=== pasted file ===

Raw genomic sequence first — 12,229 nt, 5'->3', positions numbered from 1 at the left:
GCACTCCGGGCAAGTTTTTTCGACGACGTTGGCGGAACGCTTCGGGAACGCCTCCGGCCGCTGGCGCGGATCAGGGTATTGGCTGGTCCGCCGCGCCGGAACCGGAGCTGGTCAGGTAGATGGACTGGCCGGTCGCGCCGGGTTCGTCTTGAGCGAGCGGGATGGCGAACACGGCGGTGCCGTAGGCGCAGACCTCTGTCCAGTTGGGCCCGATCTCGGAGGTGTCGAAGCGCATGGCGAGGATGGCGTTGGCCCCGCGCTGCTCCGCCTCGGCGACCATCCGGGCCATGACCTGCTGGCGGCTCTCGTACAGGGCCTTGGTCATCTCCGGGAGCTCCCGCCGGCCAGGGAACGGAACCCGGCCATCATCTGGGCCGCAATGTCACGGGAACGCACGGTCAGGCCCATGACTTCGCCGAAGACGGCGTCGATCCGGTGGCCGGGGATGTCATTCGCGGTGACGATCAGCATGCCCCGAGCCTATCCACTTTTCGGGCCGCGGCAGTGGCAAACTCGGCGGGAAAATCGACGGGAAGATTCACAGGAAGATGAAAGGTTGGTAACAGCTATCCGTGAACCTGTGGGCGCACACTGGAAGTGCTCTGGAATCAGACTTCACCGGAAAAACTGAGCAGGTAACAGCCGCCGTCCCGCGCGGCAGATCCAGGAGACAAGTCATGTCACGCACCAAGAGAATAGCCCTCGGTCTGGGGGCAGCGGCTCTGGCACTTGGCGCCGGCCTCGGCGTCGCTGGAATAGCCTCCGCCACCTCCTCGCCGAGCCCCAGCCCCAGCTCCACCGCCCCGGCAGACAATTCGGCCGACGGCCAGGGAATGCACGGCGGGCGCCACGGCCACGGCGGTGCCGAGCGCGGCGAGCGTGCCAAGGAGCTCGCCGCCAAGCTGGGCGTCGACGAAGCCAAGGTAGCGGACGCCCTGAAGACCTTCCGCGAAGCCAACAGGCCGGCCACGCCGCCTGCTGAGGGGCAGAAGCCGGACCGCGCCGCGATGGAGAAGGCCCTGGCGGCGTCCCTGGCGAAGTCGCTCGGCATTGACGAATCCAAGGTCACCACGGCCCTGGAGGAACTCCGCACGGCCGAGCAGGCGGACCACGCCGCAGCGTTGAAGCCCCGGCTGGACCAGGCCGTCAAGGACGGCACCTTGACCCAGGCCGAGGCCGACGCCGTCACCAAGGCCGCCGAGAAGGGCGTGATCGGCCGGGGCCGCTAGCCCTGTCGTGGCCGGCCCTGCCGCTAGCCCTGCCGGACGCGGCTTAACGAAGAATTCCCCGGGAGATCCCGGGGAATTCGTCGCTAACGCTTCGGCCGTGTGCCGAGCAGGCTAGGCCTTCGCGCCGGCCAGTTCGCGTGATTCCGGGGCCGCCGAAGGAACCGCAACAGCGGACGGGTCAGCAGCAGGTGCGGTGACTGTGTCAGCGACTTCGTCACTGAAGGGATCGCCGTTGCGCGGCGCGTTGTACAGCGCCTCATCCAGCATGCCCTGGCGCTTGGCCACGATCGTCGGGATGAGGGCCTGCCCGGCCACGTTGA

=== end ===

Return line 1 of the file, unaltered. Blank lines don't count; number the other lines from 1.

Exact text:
Raw genomic sequence first — 12,229 nt, 5'->3', positions numbered from 1 at the left: